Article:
Conversations with Ben Mayhew (Torquay United)
Lanterne Rouge: Paul Buckle’s four years in charge at Plainmoor came to an end this Summer and, in our recent joint preview of the 2011-12 season with The Seventy Two and to which you did us proud by supplying the statistical elements, you described the man’s departure as ‘graceless’ while acknowledging the major contribution he made to Torquay United. How would you assess the Buckle years?
BM: You don’t have to like somebody in order to respect them, a truism which Paul Buckle illustrated during his four years at the Plainmoor helm. Seldom smiling and an irritable, berating presence in the dugout, it was difficult to warm to him on a personal level regardless of his remarkable accomplishments. When he joined the club, we had just been relegated after an embarrassing few years in which we’d become, in his words, ‘a laughing stock’. Despite having to build a new team virtually from scratch, he took us to the FA Trophy final in his first year, achieved promotion via the play-offs the next, consolidated our league status in the third before another play-off final in the fourth proved to be his swansong.
When the dust settles he’ll undoubtedly be remembered with gratitude for giving us back our pride and status as a solid League 2 club, but he unnecessarily frittered away a lot of goodwill with the manner of his exit. Asked after the first leg of our play-off semi-final about his interest in the vacant position at Bristol Rovers, his cryptic answer, which included such gems as “four years is a long time to be at a club” and made ample use of the past tense, felt like a confession. The ensuing speculation took much off the lustre off what was an unprecedentedly successful season and imbued a leaden significance onto our promotion campaign.
Worse however, in my view, was his apparent feathering of his new nest while still responsible for our team. By neglecting to renew the contracts of first team stars Scott Bevan and Guy Branston, and failing to open negotiations with loanees Craig Stanley and Jake Robinson, both of whom enjoyed renaissances at Plainmoor, all four were free to leave and two of them conveniently joined him at the Memorial Ground for no cost. His subsequent poaching of Chris Zebroski for an ‘undisclosed’ fee raised suspicions that he’d unsettled the player sufficiently to drive a harder bargain than his erstwhile employers deserved or were prepared to admit to publicly.
His departure shortly after the playoff final seemed to catch the board unawares, with one player I spoke to acknowledging that he was a man who “kept his cards close to his chest”. Given that his mind had evidently been made up long before, he could surely have at least hinted at his intentions, allowing the club to put a contingency plan in place to secure a swift replacement. The reality was that we lost two precious weeks of preparation before Martin Ling was recruited.
It’s entirely possible that all the examples I’ve quoted have perfectly innocent explanations and are simply the result of coincidence, poor communication or board naivety. Regardless, the club remains in his debt: one anxious pre-season is a small price to pay for the position we now find ourselves in. Paul Buckle has earned his success and will go down as one of the most successful managers in our history. Upon rejoining him at Rovers, goalkeeper Bevan paid glowing tribute to his manager’s thorough preparation and commitment. He unquestionably had the right to advance his career and test himself at a bigger club, but the way in which he exercised it has made it all the more difficult for those he’s left behind to wish him well, at least for now.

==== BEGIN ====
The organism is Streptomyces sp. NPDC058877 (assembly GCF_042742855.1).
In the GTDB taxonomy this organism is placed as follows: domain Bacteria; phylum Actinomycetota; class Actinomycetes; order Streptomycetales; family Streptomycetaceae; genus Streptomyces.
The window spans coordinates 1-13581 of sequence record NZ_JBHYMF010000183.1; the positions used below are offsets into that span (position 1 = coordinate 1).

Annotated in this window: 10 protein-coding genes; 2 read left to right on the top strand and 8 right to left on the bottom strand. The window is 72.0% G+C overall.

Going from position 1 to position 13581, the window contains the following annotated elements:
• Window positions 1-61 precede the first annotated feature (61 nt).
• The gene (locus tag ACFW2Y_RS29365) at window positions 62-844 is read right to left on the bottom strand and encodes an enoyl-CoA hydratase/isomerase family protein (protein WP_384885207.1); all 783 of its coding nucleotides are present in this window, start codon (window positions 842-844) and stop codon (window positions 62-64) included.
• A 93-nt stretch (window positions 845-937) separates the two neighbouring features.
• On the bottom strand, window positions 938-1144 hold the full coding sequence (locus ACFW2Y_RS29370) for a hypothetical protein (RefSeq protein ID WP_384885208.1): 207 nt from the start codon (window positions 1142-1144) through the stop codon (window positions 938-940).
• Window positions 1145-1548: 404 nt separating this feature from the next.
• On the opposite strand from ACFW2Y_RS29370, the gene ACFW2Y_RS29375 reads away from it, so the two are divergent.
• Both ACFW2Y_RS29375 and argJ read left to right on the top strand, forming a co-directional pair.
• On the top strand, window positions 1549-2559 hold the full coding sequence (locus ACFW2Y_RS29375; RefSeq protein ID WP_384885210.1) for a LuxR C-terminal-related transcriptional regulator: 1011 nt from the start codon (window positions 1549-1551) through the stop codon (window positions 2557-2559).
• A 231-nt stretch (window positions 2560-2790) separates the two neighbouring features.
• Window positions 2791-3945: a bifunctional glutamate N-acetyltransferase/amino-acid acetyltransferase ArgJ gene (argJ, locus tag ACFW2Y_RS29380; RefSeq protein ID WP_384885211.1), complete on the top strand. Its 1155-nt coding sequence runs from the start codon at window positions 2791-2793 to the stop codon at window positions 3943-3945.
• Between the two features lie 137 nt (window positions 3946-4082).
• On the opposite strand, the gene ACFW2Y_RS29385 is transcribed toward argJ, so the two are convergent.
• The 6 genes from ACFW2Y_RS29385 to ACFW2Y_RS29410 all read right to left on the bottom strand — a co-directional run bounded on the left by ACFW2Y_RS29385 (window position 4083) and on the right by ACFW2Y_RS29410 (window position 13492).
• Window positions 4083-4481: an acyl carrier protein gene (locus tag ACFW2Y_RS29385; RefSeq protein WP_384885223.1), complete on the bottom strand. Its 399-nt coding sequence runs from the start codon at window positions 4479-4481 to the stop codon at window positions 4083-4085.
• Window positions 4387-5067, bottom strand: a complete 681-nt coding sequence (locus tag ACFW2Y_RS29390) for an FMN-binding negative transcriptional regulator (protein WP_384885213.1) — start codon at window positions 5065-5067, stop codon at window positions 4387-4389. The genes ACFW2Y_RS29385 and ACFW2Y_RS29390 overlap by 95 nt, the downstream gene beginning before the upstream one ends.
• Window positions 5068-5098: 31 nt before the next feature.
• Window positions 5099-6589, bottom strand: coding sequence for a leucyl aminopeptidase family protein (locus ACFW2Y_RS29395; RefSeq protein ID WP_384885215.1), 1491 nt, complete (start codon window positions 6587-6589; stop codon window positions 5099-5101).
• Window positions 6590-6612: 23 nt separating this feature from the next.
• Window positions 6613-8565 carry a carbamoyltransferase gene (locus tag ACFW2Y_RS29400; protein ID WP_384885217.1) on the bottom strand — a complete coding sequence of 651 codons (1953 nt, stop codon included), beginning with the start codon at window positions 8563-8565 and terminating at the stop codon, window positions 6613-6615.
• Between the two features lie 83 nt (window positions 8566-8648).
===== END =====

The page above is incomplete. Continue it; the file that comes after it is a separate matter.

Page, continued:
Lanterne Rouge: Interesting. I remember when Mark McGhee left the club I support, Reading. Most of the ire directed toward him came about because of his subsequent pilfering of players both at Filbert Street and later, following his move to Wolves. Still, overall, I’m sure Buckle will be well regarded in time. How do you assess the managerial appointment of Martin Ling? As a player, he was one of the most cerebral in the lower divisions in terms of playing style – his spell at Leyton Orient was respectable and included a promotion, but his time at Cambridge United was less impressive. Do you think he has the attributes to do well?
BM: I agree that Buckle will eventually be remembered fondly. While there will always be fans for whom the departure of a player or manager at their own instigation will be a seen as a betrayal, the reality is that in any industry you can’t blame a newly-appointed manager for recruiting employees he knows that he can work with. This is particularly forgivable in the case of a relative rookie for whom the new job is enough of a gamble without introducing further uncertainty. As long as everything’s fair and above board, no realist can have any just complaint.
The short answer to your question is yes. However this wouldn’t be much of a conversation if I stopped there. I have to admit that my initial reaction to Ling’s appointment was coloured by his failure at Cambridge, but we’ve all made career moves that didn’t work out as we’d hoped. When I looked back over his previous achievements, such as his having won promotion from this division before with Leyton Orient and setting up an English scouting network for Hibernian, I became increasingly reassured. Whatever remaining doubts I may have had were dispelled by his first interview: in addition to coming across as a thoroughly likeable and intelligent chap, his ambition, humility, candour and knowledge of the game radiated from the off. He’s since followed that up with some astute signings and a very promising pre-season in which his positive playing philosophy has been there for all to see.